I’ve had an interesting summer, and not all of it was good interesting. But I learned some things. As this summer comes to a close, I am enlightened about one thing in particular: if you’re working with the French, don’t expect to accomplish much in the month of August.
In fact, when you’re working with people from any culture other than your own, you should be prepared to deal with assumptions and expectations regarding work that may be radically different from yours.
Now, before moving here two years ago, I had heard my whole francophile life that the French all went on vacation in August. But of course, that had to be hyperbole, right? I’ve concluded at this point that it’s not much of an exaggeration.
Here’s the scenario. I have a startup project and have brought the two co-directors of a French multimedia design firm on board. In early July, we signed a contract to outsource a software development project and had a strategic planning meeting where we agreed to get some tasks done by the end of August. Then Poof! my partners disappeared. By disappeared, I mean that I haven’t heard from them in weeks.
My advisor and lawyer were also nowhere to be found this month. No appointments were available in August at the French government agency we’re going to for funding.
The developer on the project is British and lives in London. I’m American. He and I kept plugging along, as you might expect. We’re web workers, after all, and nobody’s giving us paid vacation time!
One of the things I’ve always admired about the French is that they have a serious handle on the work/life balance thing. I really do like that about this culture. When they aren’t working, they aren’t working. That means when they’re at lunch, they’re savoring the food and, not infrequently, a glass of wine or beer, while their iPhones and Blackberries remain tucked away in their pockets.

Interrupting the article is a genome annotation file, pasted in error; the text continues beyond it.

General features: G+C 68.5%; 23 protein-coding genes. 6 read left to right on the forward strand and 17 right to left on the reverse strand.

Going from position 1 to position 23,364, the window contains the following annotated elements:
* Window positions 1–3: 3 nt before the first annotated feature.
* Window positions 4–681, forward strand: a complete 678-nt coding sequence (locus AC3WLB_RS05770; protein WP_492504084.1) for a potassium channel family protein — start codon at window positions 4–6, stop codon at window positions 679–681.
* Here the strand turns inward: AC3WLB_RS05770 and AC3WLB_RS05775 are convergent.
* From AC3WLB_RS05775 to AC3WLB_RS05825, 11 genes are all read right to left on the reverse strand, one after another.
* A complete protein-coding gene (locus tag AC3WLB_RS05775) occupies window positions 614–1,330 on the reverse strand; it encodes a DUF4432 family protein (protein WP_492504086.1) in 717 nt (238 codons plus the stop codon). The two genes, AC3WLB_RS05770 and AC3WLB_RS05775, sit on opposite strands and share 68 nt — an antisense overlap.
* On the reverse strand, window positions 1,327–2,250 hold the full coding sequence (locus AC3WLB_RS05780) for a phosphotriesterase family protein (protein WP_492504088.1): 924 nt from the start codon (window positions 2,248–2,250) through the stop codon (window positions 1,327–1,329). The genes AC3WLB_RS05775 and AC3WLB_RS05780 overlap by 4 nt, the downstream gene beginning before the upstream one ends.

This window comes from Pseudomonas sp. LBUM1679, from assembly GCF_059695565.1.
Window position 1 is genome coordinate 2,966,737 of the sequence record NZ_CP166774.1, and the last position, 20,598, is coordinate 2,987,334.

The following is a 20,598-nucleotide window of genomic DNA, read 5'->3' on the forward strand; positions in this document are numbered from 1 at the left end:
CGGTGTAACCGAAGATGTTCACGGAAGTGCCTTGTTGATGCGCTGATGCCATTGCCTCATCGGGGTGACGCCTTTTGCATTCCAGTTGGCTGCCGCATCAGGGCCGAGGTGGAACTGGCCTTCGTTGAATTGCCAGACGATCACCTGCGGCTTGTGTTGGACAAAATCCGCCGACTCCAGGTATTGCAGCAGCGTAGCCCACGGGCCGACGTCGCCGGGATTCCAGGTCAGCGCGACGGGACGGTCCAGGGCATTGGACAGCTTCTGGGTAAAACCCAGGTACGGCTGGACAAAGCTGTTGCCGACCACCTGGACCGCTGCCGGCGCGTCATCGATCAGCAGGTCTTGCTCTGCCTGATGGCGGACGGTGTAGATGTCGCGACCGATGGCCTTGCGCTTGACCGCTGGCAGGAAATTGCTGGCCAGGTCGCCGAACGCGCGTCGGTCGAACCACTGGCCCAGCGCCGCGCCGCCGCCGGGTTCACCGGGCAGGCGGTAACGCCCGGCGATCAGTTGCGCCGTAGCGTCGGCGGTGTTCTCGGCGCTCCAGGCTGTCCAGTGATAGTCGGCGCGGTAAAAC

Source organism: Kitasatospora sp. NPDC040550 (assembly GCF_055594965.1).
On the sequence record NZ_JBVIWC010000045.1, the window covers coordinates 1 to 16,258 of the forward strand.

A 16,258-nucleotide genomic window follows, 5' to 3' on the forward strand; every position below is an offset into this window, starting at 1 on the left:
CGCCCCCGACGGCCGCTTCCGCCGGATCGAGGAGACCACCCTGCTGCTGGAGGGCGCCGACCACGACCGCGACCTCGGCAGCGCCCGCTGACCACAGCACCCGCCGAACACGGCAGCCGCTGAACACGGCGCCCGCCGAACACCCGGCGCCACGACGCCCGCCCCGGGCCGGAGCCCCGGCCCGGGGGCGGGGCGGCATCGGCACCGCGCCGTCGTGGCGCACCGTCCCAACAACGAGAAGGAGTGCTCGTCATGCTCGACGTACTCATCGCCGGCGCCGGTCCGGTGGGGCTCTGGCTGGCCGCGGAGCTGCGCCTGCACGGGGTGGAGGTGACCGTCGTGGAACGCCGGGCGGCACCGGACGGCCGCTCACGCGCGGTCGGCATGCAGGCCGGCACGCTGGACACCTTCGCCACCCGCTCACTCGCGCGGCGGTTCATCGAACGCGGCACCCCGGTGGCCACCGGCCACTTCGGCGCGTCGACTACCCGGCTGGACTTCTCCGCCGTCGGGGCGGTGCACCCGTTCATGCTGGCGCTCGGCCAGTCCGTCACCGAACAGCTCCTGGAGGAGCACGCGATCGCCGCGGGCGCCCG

And obviously, when they’re on vacation, they’re on vacation.
Before you jump to any conclusions about the French based on this summer exodus habit of theirs, I want to point out that there are plenty of French people who have been working this summer, my husband included. And although the French work fewer hours than Americans do, they have the highest hourly productivity of any country (that’s GDP per hours worked). Many argue that they’re more productive when they are working because they take more time off. They’re doing something right anyway; American companies are France’s primary investors.
But I’m trying to launch a startup here and, in my American view, “startup” and “vacation” are mutually exclusive concepts. This means I’m having a hard time reconciling my simultaneous respect and frustration when it comes to this culture’s work habits. So for several weeks, while I’ve managed this development project alone, I’ve been schizophrenically alternating between furious and flabbergasted, experiencing moments of admiration here and there. Admiration, for my partners’ having the discipline to take time all the way off, that is. The thing is, they probably don’t even realize how negatively an American partner could interpret the fact that they go completely off the grid the way they do. I’m quite sure these guys know less about how Americans operate than I know about how the French operate. I probably come across like some kind of business dominatrix to them.
My husband, also a web worker, has been on the receiving end of work ethic-related misconceptions himself. For example, project managers at a major Chinese translation agency for which he does a great deal of software localization seem incapable of grasping that he doesn’t work on weekends, and certainly not for his regular rates.
So where does that leave us? As web workers, we are increasingly placed in the position of having to work with cultures that don’t see work the way we do. It can be frustrating, or even infuriating for all parties. But then again, working with people who have different perspectives, priorities, and ways of thinking can enrich your work, your product, and your life.
If you find yourself working with people from other cultures, my advice is to be very explicit about your expectations and make sure you know theirs from the very start of your negotiations to avoid any misunderstandings down the line. Try to educate yourself about doing business with that culture. As for my French partners, I’m going to ignore my culturally programmed performance criteria—for now—and give these guys a chance to show me what they can do when they’re not vacationing.
I’d be very interested to hear about cultural disconnects you’ve experienced, how they impacted your work, and how you’ve handled them!